Monsters Of Rock sounds a lot edgier than Download Festival.

I think that was sold, like in the usual corporate aspect. Every so often you’ll see a Monsters Of Rock package. I wasn’t going to do any European stuff this year, but the idea of going in for a fourth time was just too good. Of course, it’s another opportunity to work with my mates, Leppard. We did so well last year co-headlining a Dublin show and it was just terrific. I think one of the reasons that I’m embracing this package aspect of bands is because it gives people, in this time of economic uncertainty, the most bang for one’s buck. So, I’m more than open to it. And of course Priest and I are old mates, too. They’re doing their most successful album, I think, from top to bottom, British Steel, for its anniversary. See, I’m not the only one who’s an anniversary kid! So God willing, if it’s anything like the fun we had in 2005, people are going to be in for a real treat.

Your career is so expansive and influential. Can we talk about the passion you have for it? Has there ever been a time when it was waning?

Well, I’ve always withdrawn from either the business or performing if I’ve ever felt that. It’s interesting you’ve asked this because when I reactivated Whitesnake in 2003, I had no intentions of going any further than a couple of months to celebrate the 25th anniversary of Whitesnake. It went over so well and I had such fun that my wife said, ‘Well, why don’t you do it for a couple months a year?’ So I do this with my family’s support, have a blast doing it, it keeps me young and it looks like I make a lot of people happy. We played to 80,000 people in England last Sunday, which was a very special night as you can imagine. And I’m working with fresh people—these guys are terrific— and being moved towards making a new record.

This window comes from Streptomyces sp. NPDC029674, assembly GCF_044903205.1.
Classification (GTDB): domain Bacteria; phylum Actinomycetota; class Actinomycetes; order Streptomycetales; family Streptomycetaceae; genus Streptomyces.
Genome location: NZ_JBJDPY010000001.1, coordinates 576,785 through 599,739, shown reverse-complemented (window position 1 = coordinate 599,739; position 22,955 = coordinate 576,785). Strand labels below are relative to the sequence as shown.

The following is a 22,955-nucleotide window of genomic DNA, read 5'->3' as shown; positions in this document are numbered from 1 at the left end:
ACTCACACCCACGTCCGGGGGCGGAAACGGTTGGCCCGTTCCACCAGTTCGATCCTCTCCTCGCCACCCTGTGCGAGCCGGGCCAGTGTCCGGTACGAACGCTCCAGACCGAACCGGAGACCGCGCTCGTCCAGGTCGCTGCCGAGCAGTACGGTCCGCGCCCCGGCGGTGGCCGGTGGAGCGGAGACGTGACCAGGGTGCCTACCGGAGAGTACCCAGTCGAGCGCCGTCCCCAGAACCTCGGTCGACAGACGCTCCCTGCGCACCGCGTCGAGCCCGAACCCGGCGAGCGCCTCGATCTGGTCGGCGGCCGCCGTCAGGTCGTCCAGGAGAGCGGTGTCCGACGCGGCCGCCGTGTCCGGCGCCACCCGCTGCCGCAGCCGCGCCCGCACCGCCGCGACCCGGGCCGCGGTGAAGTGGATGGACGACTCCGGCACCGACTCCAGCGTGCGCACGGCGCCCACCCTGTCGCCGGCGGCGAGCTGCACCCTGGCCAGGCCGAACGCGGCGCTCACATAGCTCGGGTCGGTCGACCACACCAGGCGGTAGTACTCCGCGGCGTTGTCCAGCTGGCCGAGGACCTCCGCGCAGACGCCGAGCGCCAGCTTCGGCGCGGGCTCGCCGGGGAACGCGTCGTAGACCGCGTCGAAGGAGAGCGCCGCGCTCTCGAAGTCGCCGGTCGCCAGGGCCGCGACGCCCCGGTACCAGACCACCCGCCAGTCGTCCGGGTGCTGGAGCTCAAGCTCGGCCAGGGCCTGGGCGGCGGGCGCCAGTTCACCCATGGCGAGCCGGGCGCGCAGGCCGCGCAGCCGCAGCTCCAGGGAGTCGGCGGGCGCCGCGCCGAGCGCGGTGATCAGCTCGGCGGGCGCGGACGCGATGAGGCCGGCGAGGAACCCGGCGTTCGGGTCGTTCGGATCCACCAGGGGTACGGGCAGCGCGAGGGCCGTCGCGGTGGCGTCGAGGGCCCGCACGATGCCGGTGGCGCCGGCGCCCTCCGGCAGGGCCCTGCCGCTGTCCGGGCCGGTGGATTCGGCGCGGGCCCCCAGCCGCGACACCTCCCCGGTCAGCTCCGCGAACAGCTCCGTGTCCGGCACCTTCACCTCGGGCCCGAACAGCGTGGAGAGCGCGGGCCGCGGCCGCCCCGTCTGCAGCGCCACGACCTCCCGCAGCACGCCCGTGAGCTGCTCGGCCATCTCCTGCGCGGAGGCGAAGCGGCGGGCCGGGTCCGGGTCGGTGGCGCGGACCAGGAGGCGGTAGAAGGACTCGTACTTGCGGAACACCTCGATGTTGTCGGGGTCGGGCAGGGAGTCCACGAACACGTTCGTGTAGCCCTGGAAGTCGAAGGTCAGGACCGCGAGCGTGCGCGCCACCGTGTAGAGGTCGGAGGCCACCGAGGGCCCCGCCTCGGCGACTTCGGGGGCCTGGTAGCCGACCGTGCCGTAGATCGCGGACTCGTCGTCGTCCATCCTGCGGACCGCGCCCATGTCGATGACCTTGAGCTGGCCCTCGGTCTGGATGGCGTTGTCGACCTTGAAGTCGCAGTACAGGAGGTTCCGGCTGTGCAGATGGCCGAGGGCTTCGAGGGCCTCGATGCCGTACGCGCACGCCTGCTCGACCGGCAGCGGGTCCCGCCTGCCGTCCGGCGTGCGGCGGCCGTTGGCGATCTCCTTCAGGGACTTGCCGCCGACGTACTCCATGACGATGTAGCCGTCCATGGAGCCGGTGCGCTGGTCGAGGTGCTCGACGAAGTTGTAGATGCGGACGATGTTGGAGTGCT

In the old days I would only tour every three years so the songs would maintain a sort of freshness, whereas touring annually it’s a different story. Some of the songs I can’t feel anymore so it’s no question I’ll drop those ones. Fortunately I have a substantial catalog of songs I can draw from. Even so, I was starting to feel that some of the classics people want to hear, I wasn’t feeling them anymore. I had to dig really deep to perform them honestly. So what’s really changed that is the fact that I made a new album called Good To Be Bad. Fifty percent of my show features these songs. It’s brought everything back to life and recharged me in every possible way. And my musicians, of course, are featuring themselves on Whitesnake songs rather than playing songs that other people performed. So it’s revitalized Whitesnake, and certainly the rest of the world because I think if I’m feeling this way then a lot of my hardcore supporters [were] thinking it’s about time I give them something new. Doug [Aldrich, guitar] turned into this extraordinary partner and we had a fantastic writing experience that was just organic and developed into a great friendship, which translated into us sitting down, playing acoustic guitars together and writing songs. It was relatively effortless.

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